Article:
In the space of an hour, hundreds of pilgrims and schoolchildren appeared on the Israeli-controlled side. On the Jordanian side, only a couple of tourists gathered at the water's edge.

Last year, 430,000 tourists visited Qasr al-Yahud, while 90,000 traveled to Bethany, according to figures from the tourism ministries on both sides.

The Israeli site may be more popular because entry is free and it's an hour's drive from Jerusalem or Bethlehem. Going to Jordan requires some travelers — including Americans — to obtain a visa, and the nearby Allenby Bridge crossing between Israel and Jordan is often a gantlet.

Also, unrest in the region, especially in Syria, continues to discourage Western tour operators from venturing to Jordan, which witnessed a 6 percent downturn in visitors last year despite its reputation as an oasis of stability.

In addition to the Jordan River's baptism role, tradition says this is where the Jews crossed into the Land of Israel and where the prophet Elijah ascended to heaven.

Sleuths searching for the baptism site who favor Jordan point to pilgrim diaries dating to the early church, Roman road markers and a 6th-century mosaic map on the floor of St. George's Orthodox Church in Madaba, Jordan.

Jordanian archaeologists say the definitive evidence linking Bethany to Jesus's baptism came in the form of a 4th-century monastery devoted to Elijah, which may have been commissioned by Helena, mother to Roman emperor Constantine, to mark the site of the baptism.

"When presented with the evidence, no one can deny that the baptism site is at Bethany, and that this is Bethany," said Mohammad Waheeb, a Jordanian archaeologist who spearheaded the rediscovery of the site in the late 1990s.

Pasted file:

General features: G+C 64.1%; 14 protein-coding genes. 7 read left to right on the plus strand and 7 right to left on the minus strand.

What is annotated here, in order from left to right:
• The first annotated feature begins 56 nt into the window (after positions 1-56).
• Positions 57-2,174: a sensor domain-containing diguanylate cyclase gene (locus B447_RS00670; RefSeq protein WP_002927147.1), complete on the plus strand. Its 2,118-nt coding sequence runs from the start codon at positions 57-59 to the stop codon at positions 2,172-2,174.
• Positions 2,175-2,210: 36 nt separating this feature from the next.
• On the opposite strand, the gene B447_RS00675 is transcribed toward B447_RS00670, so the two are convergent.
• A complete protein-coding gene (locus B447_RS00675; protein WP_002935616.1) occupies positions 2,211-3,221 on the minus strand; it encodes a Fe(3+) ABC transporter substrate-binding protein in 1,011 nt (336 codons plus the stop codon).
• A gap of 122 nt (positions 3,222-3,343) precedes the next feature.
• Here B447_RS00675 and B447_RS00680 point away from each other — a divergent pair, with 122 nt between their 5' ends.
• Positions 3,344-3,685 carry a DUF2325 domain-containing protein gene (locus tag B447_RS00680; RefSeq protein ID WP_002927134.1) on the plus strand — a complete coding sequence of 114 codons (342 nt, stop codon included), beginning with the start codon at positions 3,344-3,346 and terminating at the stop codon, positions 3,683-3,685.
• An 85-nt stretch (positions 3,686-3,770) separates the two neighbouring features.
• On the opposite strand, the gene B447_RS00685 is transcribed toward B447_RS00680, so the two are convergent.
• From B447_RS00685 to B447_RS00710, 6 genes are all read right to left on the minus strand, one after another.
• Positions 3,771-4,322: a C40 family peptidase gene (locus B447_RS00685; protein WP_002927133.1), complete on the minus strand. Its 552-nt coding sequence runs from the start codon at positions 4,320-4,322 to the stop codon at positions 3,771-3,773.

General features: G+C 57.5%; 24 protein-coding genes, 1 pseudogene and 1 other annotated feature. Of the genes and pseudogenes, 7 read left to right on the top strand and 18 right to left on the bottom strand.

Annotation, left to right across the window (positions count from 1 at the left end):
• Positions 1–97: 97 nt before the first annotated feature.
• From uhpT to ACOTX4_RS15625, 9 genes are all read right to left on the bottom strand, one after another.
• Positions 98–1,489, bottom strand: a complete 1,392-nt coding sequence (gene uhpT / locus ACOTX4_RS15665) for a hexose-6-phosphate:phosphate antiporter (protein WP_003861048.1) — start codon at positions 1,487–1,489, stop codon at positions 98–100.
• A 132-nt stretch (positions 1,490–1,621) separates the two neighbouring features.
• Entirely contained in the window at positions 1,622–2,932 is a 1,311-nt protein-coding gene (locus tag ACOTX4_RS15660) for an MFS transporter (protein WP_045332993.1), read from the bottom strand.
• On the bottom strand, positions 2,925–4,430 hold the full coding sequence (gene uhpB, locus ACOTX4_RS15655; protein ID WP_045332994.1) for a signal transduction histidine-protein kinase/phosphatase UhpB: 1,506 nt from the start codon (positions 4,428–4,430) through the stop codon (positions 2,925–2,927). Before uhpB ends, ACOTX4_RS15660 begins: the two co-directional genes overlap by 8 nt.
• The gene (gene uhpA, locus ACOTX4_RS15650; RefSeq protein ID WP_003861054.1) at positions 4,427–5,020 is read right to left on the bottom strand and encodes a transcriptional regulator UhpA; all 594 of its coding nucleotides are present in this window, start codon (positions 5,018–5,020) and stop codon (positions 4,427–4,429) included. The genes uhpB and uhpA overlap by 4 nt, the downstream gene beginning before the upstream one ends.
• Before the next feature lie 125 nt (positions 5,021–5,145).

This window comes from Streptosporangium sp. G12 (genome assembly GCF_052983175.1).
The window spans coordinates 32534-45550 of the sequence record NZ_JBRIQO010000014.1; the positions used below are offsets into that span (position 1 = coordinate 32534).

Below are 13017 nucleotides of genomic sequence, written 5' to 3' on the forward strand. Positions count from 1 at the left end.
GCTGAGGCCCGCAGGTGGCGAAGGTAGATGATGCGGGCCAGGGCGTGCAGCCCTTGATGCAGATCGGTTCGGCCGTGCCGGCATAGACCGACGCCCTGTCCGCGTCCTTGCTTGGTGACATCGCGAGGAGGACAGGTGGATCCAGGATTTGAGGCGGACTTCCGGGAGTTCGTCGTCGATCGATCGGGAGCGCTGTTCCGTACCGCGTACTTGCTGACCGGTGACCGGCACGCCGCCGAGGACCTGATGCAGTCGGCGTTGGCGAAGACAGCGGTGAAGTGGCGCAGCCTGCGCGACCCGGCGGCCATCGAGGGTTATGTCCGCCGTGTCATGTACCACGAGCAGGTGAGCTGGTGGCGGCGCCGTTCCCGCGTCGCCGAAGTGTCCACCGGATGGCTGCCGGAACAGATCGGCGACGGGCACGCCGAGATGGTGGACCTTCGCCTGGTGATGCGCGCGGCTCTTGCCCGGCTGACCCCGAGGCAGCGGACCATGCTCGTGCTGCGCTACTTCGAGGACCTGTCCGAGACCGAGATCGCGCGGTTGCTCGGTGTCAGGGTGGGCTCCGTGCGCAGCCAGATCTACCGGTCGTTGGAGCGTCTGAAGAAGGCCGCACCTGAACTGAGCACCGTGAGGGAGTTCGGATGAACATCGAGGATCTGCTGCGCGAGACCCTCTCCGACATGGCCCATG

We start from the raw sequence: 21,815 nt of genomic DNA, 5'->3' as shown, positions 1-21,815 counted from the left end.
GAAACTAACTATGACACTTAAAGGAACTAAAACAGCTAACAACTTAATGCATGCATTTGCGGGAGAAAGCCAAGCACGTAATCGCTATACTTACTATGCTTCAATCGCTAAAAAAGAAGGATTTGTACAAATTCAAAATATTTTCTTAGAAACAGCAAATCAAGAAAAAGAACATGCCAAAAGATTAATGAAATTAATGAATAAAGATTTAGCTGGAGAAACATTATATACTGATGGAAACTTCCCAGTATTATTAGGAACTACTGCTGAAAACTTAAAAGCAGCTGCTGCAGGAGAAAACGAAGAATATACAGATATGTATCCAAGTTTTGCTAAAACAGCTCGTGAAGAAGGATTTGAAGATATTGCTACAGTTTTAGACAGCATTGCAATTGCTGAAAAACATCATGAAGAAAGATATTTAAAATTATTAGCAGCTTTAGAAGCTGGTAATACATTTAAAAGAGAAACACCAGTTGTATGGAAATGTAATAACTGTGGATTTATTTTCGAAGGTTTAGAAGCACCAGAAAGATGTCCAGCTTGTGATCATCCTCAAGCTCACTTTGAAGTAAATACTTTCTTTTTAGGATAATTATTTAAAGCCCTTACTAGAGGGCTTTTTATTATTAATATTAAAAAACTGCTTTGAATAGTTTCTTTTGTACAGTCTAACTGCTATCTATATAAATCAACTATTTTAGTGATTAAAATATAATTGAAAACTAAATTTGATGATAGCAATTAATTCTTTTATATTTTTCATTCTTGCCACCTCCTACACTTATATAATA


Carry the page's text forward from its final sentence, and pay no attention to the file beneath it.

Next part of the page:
"Now it is our job to get the truth out," he said.

According to the Jordanians, 16 major denominations have officially recognised Bethany as the baptism site, from the Ethiopian Orthodox Church patriarch to Rick Warren, the evangelical pastor of a megachurch in California.

"We have over 36 sacred Christian sites and 2,000 years of pilgrimages as our credentials," says Nidal Qatamin, Jordan's tourism minister, pointing to Mount Nebo, the summit where Moses is said to have gazed upon the promised land, and Machaerus, the castle where John the Baptist is said to have lost his head to an angry King Herod.

Through the efforts of King Abdullah II, Jordan is awarding free plots of land along the river to Christian denominations to encourage its budding pilgrimage industry.

This year saw the completion of a cavernous Russian Orthodox guesthouse and a Lutheran church and pilgrimage center, adding to the Coptic, Russian Orthodox and Greek Orthodox churches already there.

A centerpiece will be a Catholic church set to be one of the largest in the region when it opens in 2016. Officials promise that the destination will not be turned into an amusement park but will retain its natural, contemplative setting in a desert oasis.

William Booth and Taylor Luck– The Washington Post

Luck reported from Bethany Beyond the Jordan. Washington Post staff writer Ruth Eglash contributed to this report.

Image: Tiziana Fabi / AFP / Lehtikuva